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Quarterfinals: Edward Solis vs. Forrest Sullens

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This JSS quarterfinal match pits two 15-year-olds against one another. Edward Solis from San Antonio, Texas, has had a long weekend of Magic. Because he finished second in Southern Regionals this year, he was qualified for US Nationals as well as the JSS. So he played the first day of Nats as a "warm-up" for what he considered the main event, the JSS. His record in Nationals? 1-5. He seemed to figure out what ailed him, as he is now in the Top 8 of the JSS playing essentially the same deck – a very aggressive red/green beatdown and burn machine.

His opponent is Forrest Sullens of Mankato, Minnesota. Sullens is running a blue/green threshold deck featuring Nimble Mongoose and Werebear, plus Krosan Beasts in the sideboard.

Solis played first and came out with a quick turn-1 Basking Rootwalla and a turn-2 Yavimaya Barbarian before Sullens could get his permission on-line. Solis' turn-3 Call of the Herd was Memory Lapsed, and Lapsed again on turn 4, but Sullens was taking serious beats from the two early drops.

Sullens dropped a Werebear, but Solis Volcanic Hammered it. Sullens then played out a Nimble Mongoose with four blue untapped, and cast Fact or Fiction when Solis attacked again. By choosing the pile with two cards, he was able to get to threshold, allowing his Mongoose to take down the Barbarian. But the Rootwalla hit again, and Sullens was now in burn range. A Volcanic Hammer and and Urza's Rage sealed Game 1 for Solis.

Solis 1 – Sullens 0

Sullens agonized over how to sideboard, since his deck needed to run at maximum efficiency if it was going to be able to stop Solis's quick rush. Going first should help, but in order to win the match, Sullens would have to "break serve" and win at least one game in which he draws first (the match is best three of five).

But first things first, Sullens got to play first in Game 2.

Sullens had to mulligan a one Forest, six green card opening hand, but kept a new grip with four land, a Werebear, and a Fact or Fiction. The two competitors then started sweating as the cameras moved from the Mike Long/Alex Borteh match in US Nationals over to them, meaning they got to play for the crown with Randy Buehler and Pat Chapin providing running commentary.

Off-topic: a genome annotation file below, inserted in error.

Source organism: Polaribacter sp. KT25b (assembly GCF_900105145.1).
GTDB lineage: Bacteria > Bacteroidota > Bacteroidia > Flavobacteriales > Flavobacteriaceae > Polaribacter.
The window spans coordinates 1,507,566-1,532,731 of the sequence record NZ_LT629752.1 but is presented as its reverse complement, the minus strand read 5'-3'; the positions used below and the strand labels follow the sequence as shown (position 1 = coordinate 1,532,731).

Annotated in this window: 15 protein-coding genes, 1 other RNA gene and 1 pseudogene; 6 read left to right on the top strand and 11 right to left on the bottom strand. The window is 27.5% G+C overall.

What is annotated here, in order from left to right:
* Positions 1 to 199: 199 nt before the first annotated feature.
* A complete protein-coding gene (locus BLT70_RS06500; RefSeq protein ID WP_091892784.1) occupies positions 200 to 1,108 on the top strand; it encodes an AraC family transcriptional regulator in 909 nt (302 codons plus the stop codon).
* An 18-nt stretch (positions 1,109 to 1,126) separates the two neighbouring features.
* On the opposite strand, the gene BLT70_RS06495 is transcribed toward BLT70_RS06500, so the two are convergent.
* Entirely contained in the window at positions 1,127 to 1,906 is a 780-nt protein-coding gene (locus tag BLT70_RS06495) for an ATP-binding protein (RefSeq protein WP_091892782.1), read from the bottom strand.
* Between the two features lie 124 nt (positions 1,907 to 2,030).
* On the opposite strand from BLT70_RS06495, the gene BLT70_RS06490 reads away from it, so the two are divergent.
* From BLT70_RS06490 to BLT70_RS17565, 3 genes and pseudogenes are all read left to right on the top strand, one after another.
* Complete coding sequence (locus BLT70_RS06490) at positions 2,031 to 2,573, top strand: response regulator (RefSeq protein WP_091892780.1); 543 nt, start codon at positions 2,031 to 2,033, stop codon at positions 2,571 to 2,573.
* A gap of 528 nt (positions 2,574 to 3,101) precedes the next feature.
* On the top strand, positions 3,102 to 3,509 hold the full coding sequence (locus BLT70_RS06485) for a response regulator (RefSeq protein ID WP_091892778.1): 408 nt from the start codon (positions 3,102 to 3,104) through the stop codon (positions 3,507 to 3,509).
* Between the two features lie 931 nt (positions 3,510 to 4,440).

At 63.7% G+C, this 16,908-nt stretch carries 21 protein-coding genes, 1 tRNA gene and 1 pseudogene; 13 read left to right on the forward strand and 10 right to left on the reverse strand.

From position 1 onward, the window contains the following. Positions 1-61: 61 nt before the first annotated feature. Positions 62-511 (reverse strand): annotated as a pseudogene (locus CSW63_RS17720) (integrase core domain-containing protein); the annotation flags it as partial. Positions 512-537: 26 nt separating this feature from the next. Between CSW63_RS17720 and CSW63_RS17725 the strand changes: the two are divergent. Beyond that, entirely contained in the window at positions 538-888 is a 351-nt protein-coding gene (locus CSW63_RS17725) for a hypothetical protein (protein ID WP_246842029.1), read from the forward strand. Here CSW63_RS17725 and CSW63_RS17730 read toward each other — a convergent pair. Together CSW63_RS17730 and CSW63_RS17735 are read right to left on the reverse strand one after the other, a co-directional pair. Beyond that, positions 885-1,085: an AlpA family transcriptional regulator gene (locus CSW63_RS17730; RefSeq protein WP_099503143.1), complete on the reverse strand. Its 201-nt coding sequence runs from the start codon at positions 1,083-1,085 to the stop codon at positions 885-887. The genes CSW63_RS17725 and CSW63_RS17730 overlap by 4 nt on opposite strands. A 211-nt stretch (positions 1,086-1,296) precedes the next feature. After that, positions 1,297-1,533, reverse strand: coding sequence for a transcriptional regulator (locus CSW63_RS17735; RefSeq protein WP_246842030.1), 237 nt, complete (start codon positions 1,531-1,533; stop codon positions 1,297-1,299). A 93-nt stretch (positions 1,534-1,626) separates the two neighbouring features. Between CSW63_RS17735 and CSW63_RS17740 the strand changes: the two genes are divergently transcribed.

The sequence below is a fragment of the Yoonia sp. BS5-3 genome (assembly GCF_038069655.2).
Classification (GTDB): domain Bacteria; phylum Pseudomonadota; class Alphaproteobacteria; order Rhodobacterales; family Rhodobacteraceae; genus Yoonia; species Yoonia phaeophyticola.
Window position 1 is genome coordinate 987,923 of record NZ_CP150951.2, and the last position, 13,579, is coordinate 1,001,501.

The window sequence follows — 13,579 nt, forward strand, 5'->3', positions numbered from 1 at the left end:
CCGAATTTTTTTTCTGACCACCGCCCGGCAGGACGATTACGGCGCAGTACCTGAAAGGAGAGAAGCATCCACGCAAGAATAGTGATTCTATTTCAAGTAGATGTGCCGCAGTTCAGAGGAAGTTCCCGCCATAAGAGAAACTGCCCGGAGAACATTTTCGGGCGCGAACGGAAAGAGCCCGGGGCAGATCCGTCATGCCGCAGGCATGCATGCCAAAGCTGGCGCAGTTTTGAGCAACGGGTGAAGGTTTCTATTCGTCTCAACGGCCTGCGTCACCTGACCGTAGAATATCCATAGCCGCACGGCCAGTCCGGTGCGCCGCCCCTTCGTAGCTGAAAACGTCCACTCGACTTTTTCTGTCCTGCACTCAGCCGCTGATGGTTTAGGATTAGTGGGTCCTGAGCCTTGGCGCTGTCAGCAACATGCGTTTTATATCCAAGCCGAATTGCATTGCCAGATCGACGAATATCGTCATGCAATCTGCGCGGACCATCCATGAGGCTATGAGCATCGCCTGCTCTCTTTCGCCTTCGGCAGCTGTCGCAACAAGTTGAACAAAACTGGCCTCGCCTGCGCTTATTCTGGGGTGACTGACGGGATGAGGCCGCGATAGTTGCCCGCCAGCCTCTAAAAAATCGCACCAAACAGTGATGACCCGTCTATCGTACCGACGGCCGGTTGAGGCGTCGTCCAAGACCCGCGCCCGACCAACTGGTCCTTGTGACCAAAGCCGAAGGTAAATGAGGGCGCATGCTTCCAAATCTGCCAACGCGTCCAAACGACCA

Neither played had a one-drop, and Sullens decided to play a second Island to enable a freshly drawn Counterspell instead of dropping the Werebear. He didn't counter Solis's turn-2 Kavu Titan, but did counter the turn-3 Wild Mongrel. Solis then Reckless Charged his Titan and attacked for 5.

Sullens laid the Werebear, and could have countered Solis's Call of the Herd, but chose not to. He did counter the flashbacked Reckless Charge, however, leaving his Werebear vulnerable to Solis's one-point Earthquake. Solis attacked, and Sullens fell to 7.

Sullens had to cast Fact or Fiction in his main phase, netting a Hibernation and two other cards. But Solis just attacked him down to 2, and finished him off with Urza's Rage again.

Solis 2 – Sullens 0

Sullens seemed to be treading on thin ice when he mulliganed again to start game 3. Down a card and going second with no chances left, he needed a miracle.

The miracle didn't come. He had to mulligan again, this time to five cards. His five card hand contained only an Island for land, but he managed to find a second with Opt. Solis opened with a turn-1 Grim Lavamancer.

Sullens managed to Memory Lapse Solis's next two spells, but he never found a third land. Solis added a Call token, a Rootwalla, and a Yavimaya Barbarian to the table, and all Sullens could do was stare at the two Hibernations in his hand.

And it a matter of about six turns, Edward Solis had advanced to the JSS semifinals.

Solis 3 – Sullens 0

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